This podcast was transcribed through a third-party application. Please disregard any misrepresentations.
Brad Caruso (00:00):
Welcome to civic warriors brought to you by Withum. On this podcast, we bring the conversation to you. Sharing, engaging stories that motivate and build consensus in the non-profit community. This podcast is about the innovators, the leaders on the front line of adversity, guiding lights in the non-profit industry affecting change and through their stories. We can all join forces to become civic warriors. Hey warriors, welcome to today’s episode of civic warriors brought to you by Withum. We have two guests with us on the podcast today from an organization that’s integral to the community, the YMCA. It’s a destination so important for families, especially during the pandemic. We all need places to go for an outlet. And for many, the YMCA is also a place to turn for support. For childcare and activities that nurture our future generation. Joining me today is Rose Cushing from the YMCA of Metuchen, Edison, Woodbridge and South Amboy. And also with us is my colleague, Devin Desmond, a rising star over here at Withum and our not-for-profit group who works closely with the YMCA. So welcome to the show Rose and Devin.
Rose Cushing (01:00):
Thank you for having me.
Devin Desmond (01:01):
Brad Caruso (01:01):
Great. So I, I figured maybe we could start out, you know, Rose being the president and CEO of the YMCA uh, maybe you could tell us a little bit about your background and how you rose to your current leadership role.
Rose Cushing (01:10):
Sure. I started with the Y the YMCA of Metuchen, Edison, Woodbridge and South Amboy. We do service Middlesex county. Um, we have programs that run also in Piscataway and Perth Amboy. And I started with the YMCA back in 1989. I opened up their first childcare program. I was a young mother at the time. I had a master’s degree in education, and I knew the importance of early childhood education for a community, particularly with women, you know, working and needing a safe and good spot for their children while they went off to work from there, I opened up, um, 11 of their childcare centers, um, and grew the program to right before the pandemic. We were serving about a thousand kids a day in childcare. So we, we have quite the robust childcare, um, infrastructure. Uh, we have 11 offsite childcare centers on top of that. We also do some school age childcare in four school districts. And during our summer months, we run about a thousand kids also in a summer camp program, uh, from there. Um, I guess I’ve been hanging around so long that I worked my way up. And in 2016, I started this position. The board came and asked me if I would take on the leading role for the organization. And so I became the president and CEO in January of 2016.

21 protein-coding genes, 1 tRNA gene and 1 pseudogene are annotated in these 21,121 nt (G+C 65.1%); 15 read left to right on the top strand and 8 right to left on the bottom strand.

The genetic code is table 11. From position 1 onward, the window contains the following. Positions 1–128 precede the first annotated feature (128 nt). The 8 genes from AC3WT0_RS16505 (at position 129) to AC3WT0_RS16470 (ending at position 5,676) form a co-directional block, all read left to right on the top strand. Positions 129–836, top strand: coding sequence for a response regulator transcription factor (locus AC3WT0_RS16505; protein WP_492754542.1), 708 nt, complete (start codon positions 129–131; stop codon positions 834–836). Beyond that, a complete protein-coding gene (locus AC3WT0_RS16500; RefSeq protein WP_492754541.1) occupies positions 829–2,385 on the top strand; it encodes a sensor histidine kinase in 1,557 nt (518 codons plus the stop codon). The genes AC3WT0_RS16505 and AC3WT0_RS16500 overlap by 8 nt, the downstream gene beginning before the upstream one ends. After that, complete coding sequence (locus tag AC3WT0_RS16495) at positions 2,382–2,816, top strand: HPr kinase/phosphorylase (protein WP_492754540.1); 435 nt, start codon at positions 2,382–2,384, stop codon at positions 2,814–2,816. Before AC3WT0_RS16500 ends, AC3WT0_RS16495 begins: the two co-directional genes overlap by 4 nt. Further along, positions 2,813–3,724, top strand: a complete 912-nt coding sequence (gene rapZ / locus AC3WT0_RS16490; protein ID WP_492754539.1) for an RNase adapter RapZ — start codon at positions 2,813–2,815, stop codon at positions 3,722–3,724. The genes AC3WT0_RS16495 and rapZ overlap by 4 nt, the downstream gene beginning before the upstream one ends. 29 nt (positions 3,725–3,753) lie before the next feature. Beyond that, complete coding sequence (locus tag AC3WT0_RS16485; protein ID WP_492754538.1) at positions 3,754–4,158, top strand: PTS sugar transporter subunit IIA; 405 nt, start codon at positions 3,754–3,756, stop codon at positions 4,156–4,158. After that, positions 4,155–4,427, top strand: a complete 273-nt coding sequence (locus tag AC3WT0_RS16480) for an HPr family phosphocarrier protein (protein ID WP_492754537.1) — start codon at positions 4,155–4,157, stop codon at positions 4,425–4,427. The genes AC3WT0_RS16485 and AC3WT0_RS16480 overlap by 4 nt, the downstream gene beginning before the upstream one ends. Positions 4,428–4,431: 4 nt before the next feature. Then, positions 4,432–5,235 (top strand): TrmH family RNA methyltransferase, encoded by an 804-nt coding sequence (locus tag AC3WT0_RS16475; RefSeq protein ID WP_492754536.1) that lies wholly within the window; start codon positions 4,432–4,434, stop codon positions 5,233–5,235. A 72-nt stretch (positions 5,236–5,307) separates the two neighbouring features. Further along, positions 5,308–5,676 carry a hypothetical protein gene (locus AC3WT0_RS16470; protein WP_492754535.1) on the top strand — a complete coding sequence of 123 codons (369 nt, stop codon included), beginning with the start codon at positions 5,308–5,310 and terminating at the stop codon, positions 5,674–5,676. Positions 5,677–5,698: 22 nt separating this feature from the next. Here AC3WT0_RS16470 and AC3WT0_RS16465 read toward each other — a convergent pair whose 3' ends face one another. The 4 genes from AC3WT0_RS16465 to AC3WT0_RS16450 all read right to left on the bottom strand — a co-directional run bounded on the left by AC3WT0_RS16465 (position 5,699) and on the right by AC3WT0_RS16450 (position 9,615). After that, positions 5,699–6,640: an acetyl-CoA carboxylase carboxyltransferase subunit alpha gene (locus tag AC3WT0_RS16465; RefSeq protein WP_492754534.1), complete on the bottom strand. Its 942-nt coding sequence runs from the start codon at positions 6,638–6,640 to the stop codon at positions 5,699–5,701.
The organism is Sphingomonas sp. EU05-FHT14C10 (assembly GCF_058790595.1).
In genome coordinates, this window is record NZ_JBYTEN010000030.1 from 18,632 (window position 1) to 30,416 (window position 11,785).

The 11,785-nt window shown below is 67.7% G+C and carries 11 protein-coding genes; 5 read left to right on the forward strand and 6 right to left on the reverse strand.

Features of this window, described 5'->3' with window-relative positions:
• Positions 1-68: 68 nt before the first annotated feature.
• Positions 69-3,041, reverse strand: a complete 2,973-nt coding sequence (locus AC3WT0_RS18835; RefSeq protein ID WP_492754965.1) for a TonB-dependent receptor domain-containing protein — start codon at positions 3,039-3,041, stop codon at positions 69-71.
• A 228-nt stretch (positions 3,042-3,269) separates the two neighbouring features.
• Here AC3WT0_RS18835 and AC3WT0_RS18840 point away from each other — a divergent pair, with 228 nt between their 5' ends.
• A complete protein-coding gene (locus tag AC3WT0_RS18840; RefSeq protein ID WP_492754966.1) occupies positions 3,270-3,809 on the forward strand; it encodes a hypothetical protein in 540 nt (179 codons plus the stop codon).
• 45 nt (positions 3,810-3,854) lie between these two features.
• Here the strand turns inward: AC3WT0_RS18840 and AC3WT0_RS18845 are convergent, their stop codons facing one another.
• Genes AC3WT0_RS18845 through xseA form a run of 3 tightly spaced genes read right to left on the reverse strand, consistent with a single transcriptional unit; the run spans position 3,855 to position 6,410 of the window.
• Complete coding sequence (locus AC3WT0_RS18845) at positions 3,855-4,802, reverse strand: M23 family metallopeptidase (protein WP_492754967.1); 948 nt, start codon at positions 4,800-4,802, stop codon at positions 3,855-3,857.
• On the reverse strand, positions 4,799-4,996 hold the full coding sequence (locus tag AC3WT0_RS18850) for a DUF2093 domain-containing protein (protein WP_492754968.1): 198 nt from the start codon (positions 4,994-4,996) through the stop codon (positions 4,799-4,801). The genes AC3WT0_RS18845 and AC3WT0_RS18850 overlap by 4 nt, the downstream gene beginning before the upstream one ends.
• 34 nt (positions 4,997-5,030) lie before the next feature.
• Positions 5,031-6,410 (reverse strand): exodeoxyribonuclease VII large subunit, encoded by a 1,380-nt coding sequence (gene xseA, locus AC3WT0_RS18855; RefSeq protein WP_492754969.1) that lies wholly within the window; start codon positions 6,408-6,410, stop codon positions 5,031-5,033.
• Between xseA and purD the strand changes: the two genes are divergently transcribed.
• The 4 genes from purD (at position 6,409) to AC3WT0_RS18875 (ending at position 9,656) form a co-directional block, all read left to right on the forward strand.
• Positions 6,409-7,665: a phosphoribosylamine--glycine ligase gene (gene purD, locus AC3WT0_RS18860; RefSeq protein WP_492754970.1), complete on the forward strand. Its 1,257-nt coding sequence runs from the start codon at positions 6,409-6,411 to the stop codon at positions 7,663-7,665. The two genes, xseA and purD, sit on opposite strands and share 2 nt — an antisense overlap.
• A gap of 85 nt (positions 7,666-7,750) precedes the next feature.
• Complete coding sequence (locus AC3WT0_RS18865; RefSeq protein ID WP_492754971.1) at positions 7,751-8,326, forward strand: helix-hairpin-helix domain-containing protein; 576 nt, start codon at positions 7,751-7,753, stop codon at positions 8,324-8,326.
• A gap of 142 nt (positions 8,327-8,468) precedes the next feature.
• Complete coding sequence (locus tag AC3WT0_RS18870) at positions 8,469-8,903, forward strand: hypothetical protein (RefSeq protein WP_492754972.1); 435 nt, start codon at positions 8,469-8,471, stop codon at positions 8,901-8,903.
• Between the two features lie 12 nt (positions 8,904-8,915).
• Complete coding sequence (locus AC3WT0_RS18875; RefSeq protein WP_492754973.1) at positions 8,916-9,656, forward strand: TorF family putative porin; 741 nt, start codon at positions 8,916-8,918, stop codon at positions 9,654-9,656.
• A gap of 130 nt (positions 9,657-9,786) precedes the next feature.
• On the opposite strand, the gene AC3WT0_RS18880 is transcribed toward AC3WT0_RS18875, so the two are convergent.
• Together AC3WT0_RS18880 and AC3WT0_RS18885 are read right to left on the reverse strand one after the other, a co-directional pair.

Brad Caruso (02:32):
What draws you to the, Y’s mission and, and what, you know, what do you love about your job?
Rose Cushing (02:36):
I love the fact that I can have impact on my community and I can, I know that I can make a better place for families and for children moving forward. And that has always been my focal point to make it better, find a way to make my community stronger and healthier. Um, and knowing that I, I have left it in a better spot.
Brad Caruso (02:57):
Right. I think that’s, you know, definitely the right mindset that we need for leaders like yourself at organizations like the YMCA and just knowing that you’re there to help the community. Um, especially in the challenging times that we’ve had of late, uh, from, you know, I have two young kids, three, three years and five years. And the, the pandemic certainly has brought about a, a significant change in how we approach our young child education, how we approach their life activities. And I think we’re all as parents just in, in, in my world, uh, it’s a confusing time, right. So I know, um, you know, we relied, we, we have our young children in, in daycare and, you know, we relied a lot on their expertise in this because it was, you know, we were all trying to figure it out. We tried to figure out how to get a three year old to jump on a zoom call, uh, which, you know, we all know that that lasted about 13 seconds before they decided to go do something else. And, you know, it’s certainly been, been interesting for all of us, but, um, I guess through that, you know, from your perspective rose, how has the YMCA been able to help members, you know, meet the challenges of the pandemic, some of those, those many challenges that have popped up,